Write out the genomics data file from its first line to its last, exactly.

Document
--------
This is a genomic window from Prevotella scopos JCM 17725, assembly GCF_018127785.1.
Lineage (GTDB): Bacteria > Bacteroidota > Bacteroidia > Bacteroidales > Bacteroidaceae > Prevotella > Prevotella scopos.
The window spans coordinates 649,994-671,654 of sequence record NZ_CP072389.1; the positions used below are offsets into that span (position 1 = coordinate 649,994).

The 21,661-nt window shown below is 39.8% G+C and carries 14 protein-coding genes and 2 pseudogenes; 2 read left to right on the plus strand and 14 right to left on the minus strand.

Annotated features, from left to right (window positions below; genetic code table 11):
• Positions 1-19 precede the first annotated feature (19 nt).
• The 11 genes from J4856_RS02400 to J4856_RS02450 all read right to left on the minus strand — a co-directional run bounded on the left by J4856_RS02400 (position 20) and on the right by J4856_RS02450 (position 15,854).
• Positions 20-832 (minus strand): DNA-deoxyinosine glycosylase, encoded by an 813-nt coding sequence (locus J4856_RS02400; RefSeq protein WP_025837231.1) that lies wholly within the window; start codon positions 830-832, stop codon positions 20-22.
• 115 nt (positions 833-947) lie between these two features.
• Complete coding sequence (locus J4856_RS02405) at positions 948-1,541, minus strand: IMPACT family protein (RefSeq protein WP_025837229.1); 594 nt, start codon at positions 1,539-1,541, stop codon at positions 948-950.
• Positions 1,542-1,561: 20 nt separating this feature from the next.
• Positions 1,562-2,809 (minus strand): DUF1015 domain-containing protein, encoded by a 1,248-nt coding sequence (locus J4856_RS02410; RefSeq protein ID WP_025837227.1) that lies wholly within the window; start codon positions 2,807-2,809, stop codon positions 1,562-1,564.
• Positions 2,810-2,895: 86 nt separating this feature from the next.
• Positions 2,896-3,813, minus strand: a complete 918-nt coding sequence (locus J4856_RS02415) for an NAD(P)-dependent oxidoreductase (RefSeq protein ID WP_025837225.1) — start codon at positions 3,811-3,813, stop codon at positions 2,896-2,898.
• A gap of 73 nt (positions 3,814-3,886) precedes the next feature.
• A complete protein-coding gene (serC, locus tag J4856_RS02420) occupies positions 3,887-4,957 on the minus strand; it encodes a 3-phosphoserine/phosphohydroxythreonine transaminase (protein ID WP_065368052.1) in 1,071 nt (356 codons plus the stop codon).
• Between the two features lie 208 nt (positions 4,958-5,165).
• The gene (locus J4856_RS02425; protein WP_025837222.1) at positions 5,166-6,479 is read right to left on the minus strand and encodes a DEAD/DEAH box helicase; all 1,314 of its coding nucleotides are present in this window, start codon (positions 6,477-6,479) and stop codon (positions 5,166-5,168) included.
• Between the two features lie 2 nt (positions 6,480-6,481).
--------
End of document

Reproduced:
This is a genomic window from Prevotella scopos JCM 17725, assembly GCF_018127785.1.
Lineage (GTDB): Bacteria > Bacteroidota > Bacteroidia > Bacteroidales > Bacteroidaceae > Prevotella > Prevotella scopos.
The window spans coordinates 649,994-671,654 of sequence record NZ_CP072389.1; the positions used below are offsets into that span (position 1 = coordinate 649,994).

The 21,661-nt window shown below is 39.8% G+C and carries 14 protein-coding genes and 2 pseudogenes; 2 read left to right on the plus strand and 14 right to left on the minus strand.

Annotated features, from left to right (window positions below; genetic code table 11):
• Positions 1-19 precede the first annotated feature (19 nt).
• The 11 genes from J4856_RS02400 to J4856_RS02450 all read right to left on the minus strand — a co-directional run bounded on the left by J4856_RS02400 (position 20) and on the right by J4856_RS02450 (position 15,854).
• Positions 20-832 (minus strand): DNA-deoxyinosine glycosylase, encoded by an 813-nt coding sequence (locus J4856_RS02400; RefSeq protein WP_025837231.1) that lies wholly within the window; start codon positions 830-832, stop codon positions 20-22.
• 115 nt (positions 833-947) lie between these two features.
• Complete coding sequence (locus J4856_RS02405) at positions 948-1,541, minus strand: IMPACT family protein (RefSeq protein WP_025837229.1); 594 nt, start codon at positions 1,539-1,541, stop codon at positions 948-950.
• Positions 1,542-1,561: 20 nt separating this feature from the next.
• Positions 1,562-2,809 (minus strand): DUF1015 domain-containing protein, encoded by a 1,248-nt coding sequence (locus J4856_RS02410; RefSeq protein ID WP_025837227.1) that lies wholly within the window; start codon positions 2,807-2,809, stop codon positions 1,562-1,564.
• Positions 2,810-2,895: 86 nt separating this feature from the next.
• Positions 2,896-3,813, minus strand: a complete 918-nt coding sequence (locus J4856_RS02415) for an NAD(P)-dependent oxidoreductase (RefSeq protein ID WP_025837225.1) — start codon at positions 3,811-3,813, stop codon at positions 2,896-2,898.
• A gap of 73 nt (positions 3,814-3,886) precedes the next feature.
• A complete protein-coding gene (serC, locus tag J4856_RS02420) occupies positions 3,887-4,957 on the minus strand; it encodes a 3-phosphoserine/phosphohydroxythreonine transaminase (protein ID WP_065368052.1) in 1,071 nt (356 codons plus the stop codon).
• Between the two features lie 208 nt (positions 4,958-5,165).
• The gene (locus J4856_RS02425; protein WP_025837222.1) at positions 5,166-6,479 is read right to left on the minus strand and encodes a DEAD/DEAH box helicase; all 1,314 of its coding nucleotides are present in this window, start codon (positions 6,477-6,479) and stop codon (positions 5,166-5,168) included.
• Between the two features lie 2 nt (positions 6,480-6,481).